When I applied to Ph.D. programs, I was hesitant to start researching something completely new, but I knew that I wanted to get more into the chemical biology field and to work for a woman. I was thankful to find Dr. Jackie Barton doing research in the field of bioinorganic chemistry at the California Institute of Technology. For my Ph.D., I worked in her lab making small metal-based compounds that would bind to sites of DNA damage.

Q: What were your next steps?

A: When I was about to graduate, I started looking for a postdoc position. I wanted to focus more on biology but maintain a chemical perspective on it. I was nervous about branching out because most people want to hire postdocs who will hit the ground running. I applied to work with Dr. David Liu because he had been trained as a chemist and then branched out into protein engineering, so I thought maybe he would see a little bit of himself in me. He made me an offer, and I went to his lab at the Broad Institute of MIT and Harvard.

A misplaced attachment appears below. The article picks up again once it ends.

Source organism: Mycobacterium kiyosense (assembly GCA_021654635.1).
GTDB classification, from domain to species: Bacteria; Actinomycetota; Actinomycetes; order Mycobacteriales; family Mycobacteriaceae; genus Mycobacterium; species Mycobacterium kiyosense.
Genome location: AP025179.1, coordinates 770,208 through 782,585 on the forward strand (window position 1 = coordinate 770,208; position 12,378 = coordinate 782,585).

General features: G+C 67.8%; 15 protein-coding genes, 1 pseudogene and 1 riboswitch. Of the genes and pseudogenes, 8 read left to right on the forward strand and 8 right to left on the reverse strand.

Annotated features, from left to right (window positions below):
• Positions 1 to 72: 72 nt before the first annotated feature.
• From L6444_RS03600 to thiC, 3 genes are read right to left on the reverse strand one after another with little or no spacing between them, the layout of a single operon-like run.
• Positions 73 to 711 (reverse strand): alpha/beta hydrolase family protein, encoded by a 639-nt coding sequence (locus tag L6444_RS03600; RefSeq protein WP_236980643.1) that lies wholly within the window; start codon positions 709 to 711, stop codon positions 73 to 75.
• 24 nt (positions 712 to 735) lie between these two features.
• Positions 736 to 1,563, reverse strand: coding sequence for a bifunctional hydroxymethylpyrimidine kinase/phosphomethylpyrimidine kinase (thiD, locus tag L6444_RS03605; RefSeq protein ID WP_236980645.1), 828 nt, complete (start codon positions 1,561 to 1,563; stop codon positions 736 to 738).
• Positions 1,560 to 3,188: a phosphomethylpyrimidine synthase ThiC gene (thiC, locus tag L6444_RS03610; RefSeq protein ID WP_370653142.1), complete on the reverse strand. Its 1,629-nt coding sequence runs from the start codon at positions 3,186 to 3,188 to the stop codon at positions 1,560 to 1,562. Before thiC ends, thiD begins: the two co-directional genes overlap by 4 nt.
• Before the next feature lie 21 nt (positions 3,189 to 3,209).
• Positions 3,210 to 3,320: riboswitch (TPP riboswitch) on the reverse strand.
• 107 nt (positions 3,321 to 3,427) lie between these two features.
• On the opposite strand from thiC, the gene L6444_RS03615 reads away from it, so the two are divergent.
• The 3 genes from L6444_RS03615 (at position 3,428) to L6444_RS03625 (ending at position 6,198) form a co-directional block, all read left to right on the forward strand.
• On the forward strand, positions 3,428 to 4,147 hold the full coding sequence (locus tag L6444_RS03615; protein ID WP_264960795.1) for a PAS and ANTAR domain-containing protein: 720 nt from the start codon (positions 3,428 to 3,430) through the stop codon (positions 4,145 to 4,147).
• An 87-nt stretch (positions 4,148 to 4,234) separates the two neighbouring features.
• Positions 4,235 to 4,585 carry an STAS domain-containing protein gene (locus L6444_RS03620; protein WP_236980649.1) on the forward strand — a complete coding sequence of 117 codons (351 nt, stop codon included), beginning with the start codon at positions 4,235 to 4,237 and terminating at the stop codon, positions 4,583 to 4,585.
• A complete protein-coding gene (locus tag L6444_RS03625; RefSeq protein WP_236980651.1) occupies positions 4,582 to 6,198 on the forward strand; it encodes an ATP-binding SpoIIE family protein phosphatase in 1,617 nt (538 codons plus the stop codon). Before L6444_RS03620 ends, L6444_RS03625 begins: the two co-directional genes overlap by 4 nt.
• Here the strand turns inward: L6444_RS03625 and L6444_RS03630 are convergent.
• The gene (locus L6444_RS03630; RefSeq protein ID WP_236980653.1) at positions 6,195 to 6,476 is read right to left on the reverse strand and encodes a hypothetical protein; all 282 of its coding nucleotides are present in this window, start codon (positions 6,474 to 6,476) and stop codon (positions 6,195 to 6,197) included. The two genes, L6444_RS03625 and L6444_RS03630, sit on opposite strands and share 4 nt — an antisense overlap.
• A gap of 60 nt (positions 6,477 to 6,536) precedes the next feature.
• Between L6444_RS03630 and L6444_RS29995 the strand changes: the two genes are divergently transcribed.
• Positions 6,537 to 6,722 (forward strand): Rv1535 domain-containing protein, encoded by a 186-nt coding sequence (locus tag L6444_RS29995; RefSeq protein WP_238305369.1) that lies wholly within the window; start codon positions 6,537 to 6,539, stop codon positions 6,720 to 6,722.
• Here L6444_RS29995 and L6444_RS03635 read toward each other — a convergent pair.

Dr. Komor standing between two other researchers, all wearing lab coats and gloves. She’s holding an open lab notebook and pointing to a Petri dish that the researcher to her left is holding up.
Dr. Komor (center) at work in the lab. Credit: Weixin Tang.

I had come up with this crazy idea called base editing. It involved taking a DNA base and doing a very small chemical reaction on it to change it to a different base in a more efficient and precise way than other genome-editing methods. But at the beginning of my postdoc, I didn’t know how to do the lab techniques I needed for my project. Luckily, I made friends with people who did know them, and they trained me. When I finally got the project to work and we published it, Dr. Liu said, “This is a big paper. All eyes are on you, and you should apply for faculty positions.” So, I did, and I ended up getting the position I have now at UCSD.